month that Montesinos organized the purchase of 10,000 AK-47 rifles
that were airdropped to Colombian guerrillas. Peru's massive and
sometimes dubious purchases of Russian-made aircraft and other
military goods could prove a prime source of illicit fortunes
attributed to Montesinos and other high-ranking officials.

Authorities have detected at least $58 million in bank accounts in
Europe, Latin America and the Cayman Islands, but Ugaz believes the
spy chief accumulated hundreds of millions of dollars. He said the
U.S. Embassy has promised to help pursue leads, such as investigating
a Montesinos bank account in New York.

Peruvian leaders also want the U.S. to lend its high-tech
investigative might to the hunt for Montesinos, just as U.S.
intelligence services helped the massive Colombian dragnet that ended
in Pablo Escobar's slaying in 1993. Peter Romero, assistant secretary
of State for Western Hemisphere affairs, indicated this week that the
U.S. would accept a formal request.

Prosecutor Discounts Fujimori's Raids

Although Ugaz is not in charge of the search for Montesinos, he knows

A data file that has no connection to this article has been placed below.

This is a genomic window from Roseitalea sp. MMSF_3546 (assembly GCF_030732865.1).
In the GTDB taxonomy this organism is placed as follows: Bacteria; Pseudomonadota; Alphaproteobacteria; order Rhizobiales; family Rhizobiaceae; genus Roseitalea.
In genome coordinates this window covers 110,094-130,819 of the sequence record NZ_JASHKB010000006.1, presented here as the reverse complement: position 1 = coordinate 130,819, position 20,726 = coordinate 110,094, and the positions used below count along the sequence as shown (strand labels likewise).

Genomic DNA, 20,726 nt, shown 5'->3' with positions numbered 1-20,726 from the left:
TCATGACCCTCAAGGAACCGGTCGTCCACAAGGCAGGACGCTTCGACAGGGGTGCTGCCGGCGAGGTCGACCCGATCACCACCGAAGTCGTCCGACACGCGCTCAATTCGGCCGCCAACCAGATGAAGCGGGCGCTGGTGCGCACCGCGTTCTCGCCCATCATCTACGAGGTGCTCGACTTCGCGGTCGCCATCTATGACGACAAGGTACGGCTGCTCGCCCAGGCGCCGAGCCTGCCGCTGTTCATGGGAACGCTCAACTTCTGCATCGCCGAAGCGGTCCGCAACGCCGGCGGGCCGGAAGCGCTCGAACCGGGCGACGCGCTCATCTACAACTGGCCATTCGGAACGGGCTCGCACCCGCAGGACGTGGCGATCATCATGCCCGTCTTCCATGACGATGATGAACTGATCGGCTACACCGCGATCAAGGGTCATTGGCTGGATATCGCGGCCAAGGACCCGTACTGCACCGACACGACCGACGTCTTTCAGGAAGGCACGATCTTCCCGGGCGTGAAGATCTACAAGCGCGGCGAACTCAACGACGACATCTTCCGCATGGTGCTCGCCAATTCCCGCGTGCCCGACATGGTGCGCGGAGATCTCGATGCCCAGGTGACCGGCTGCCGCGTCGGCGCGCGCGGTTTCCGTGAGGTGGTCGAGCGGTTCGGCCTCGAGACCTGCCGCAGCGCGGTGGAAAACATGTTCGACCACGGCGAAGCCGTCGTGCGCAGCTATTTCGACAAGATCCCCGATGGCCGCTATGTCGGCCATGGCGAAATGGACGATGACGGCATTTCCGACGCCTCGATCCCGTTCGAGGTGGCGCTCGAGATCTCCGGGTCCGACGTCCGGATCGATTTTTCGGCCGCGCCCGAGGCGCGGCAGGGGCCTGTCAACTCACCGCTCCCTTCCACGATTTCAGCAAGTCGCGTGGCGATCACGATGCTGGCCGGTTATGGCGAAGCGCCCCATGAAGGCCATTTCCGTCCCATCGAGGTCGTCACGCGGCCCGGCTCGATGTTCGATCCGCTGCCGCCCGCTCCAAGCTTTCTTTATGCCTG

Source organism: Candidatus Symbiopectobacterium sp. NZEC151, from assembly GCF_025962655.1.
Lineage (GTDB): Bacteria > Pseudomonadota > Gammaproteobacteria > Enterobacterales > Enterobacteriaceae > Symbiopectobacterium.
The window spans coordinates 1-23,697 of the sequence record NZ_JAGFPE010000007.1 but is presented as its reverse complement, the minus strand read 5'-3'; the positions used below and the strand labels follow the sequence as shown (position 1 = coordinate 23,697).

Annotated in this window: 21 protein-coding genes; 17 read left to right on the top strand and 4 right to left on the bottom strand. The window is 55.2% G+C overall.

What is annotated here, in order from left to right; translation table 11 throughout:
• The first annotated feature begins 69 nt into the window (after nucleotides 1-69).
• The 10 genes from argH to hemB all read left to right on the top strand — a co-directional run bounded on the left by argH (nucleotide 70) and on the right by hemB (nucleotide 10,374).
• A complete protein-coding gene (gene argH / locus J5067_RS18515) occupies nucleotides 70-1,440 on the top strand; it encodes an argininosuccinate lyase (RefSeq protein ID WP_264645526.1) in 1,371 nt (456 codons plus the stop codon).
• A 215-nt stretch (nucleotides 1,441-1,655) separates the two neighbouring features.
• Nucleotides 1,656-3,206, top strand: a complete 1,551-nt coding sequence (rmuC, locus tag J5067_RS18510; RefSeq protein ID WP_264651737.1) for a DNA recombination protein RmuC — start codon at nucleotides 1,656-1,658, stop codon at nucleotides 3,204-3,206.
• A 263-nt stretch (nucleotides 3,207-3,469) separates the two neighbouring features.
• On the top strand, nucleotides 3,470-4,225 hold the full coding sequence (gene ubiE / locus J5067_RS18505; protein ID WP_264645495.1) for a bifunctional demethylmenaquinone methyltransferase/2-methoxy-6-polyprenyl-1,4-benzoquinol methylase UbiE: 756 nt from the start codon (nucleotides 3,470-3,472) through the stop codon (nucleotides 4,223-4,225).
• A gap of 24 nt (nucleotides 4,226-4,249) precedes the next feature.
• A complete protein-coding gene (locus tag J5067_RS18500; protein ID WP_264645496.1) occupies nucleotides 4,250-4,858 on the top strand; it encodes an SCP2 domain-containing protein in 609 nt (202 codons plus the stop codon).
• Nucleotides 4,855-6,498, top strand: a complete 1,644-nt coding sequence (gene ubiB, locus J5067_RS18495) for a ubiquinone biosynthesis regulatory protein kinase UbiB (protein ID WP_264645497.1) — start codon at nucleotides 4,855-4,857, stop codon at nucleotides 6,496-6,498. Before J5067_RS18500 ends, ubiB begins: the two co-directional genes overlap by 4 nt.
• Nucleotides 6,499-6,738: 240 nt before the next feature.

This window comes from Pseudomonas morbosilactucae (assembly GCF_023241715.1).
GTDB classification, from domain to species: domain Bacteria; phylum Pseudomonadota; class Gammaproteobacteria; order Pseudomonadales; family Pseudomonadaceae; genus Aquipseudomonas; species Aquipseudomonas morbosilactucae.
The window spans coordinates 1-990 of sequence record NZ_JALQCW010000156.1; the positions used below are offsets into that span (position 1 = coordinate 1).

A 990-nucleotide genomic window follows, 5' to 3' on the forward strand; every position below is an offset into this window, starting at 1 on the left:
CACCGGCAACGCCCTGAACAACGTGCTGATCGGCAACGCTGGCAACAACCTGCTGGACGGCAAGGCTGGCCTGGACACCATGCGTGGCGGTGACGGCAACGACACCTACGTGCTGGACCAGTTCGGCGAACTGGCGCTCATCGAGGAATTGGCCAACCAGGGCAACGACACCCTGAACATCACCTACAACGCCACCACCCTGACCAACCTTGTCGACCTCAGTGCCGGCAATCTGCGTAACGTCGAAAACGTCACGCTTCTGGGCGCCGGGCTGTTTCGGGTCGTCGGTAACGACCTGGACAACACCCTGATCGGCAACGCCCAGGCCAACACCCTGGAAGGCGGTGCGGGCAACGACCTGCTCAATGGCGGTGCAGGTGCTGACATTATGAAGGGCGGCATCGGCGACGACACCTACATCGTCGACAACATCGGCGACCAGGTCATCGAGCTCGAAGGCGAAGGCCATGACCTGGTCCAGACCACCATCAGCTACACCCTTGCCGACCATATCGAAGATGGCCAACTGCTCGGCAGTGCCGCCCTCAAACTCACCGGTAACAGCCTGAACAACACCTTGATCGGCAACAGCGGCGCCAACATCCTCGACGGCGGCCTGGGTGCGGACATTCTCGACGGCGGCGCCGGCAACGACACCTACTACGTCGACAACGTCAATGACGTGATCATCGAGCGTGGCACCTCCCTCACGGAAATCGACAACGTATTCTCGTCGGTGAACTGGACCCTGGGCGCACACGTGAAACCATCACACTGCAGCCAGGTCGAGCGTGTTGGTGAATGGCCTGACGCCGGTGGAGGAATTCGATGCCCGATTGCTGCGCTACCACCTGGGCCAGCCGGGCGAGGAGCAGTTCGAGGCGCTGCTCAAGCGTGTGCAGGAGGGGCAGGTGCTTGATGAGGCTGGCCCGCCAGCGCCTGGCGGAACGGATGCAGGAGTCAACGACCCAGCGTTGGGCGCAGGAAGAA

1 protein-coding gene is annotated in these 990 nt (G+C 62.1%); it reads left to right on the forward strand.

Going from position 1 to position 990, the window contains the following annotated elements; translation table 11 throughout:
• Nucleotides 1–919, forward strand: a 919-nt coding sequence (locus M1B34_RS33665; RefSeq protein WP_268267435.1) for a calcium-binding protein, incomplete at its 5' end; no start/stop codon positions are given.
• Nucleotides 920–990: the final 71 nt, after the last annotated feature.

enough about it to have strong opinions.

"My impression is that no one is looking for him right now," he said.
He expressed doubt about the swashbuckling images of Fujimori leading
a squad of commandos recently who ransacked apartments, beach homes
and a weekend cottage linked to Montesinos. In reality, Fujimori
seemed mainly concerned about finding the stash of compromising videos
and documents that Montesinos compiled against powerful Peruvians,
Ugaz and others said.

"They were looking for something, whether it was Montesinos or what
Montesinos had," he said. "The way in which the operations were
conducted was not very rigorous."

And the question persists: Where is Montesinos?

The strongest theory places him in Peru and under the protection of an
armed forces command that still owes him allegiance, according to Ugaz
and others. That would help explain the lack of progress.

"It's difficult to raid the house of a general, to search the closets
in a general's house," said Raul Gonzalez, a Peruvian sociologist and
expert on the security forces.

The lack of hard information about the spy chief's clandestine odyssey
shows how facts, as well as institutions, fall victim to

Montesinos has not been seen in public since his private plane stopped
in Ecuador on return from exile in Panama to Peru. He has not been
heard from since he gave a brief radio interview from hiding Oct. 24,
the day after his return. According to a well-informed government
official, Montesinos ordered the hurried departure from Peru on Oct.